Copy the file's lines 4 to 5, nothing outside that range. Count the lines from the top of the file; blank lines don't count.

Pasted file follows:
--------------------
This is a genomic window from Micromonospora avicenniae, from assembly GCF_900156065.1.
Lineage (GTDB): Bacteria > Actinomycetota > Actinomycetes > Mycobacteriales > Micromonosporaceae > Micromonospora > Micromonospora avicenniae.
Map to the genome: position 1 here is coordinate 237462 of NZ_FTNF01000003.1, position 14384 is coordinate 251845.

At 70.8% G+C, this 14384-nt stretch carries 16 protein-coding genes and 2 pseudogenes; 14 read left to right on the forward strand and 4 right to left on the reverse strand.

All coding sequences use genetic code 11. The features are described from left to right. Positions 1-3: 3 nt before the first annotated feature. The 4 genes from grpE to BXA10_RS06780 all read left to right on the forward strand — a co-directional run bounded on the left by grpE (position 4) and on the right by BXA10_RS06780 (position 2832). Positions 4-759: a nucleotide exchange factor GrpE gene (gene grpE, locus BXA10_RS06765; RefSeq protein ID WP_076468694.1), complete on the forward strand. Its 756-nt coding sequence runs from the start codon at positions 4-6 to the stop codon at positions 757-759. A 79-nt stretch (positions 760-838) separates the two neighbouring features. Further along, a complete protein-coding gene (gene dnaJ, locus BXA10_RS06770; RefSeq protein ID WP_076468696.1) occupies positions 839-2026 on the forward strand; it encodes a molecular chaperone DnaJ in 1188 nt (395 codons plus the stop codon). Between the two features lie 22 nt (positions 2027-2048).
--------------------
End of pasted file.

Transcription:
At 70.8% G+C, this 14384-nt stretch carries 16 protein-coding genes and 2 pseudogenes; 14 read left to right on the forward strand and 4 right to left on the reverse strand.

All coding sequences use genetic code 11. The features are described from left to right. Positions 1-3: 3 nt before the first annotated feature. The 4 genes from grpE to BXA10_RS06780 all read left to right on the forward strand — a co-directional run bounded on the left by grpE (position 4) and on the right by BXA10_RS06780 (position 2832). Positions 4-759: a nucleotide exchange factor GrpE gene (gene grpE, locus BXA10_RS06765; RefSeq protein ID WP_076468694.1), complete on the forward strand. Its 756-nt coding sequence runs from the start codon at positions 4-6 to the stop codon at positions 757-759. A 79-nt stretch (positions 760-838) separates the two neighbouring features. Further along, a complete protein-coding gene (gene dnaJ, locus BXA10_RS06770; RefSeq protein ID WP_076468696.1) occupies positions 839-2026 on the forward strand; it encodes a molecular chaperone DnaJ in 1188 nt (395 codons plus the stop codon). Between the two features lie 22 nt (positions 2027-2048).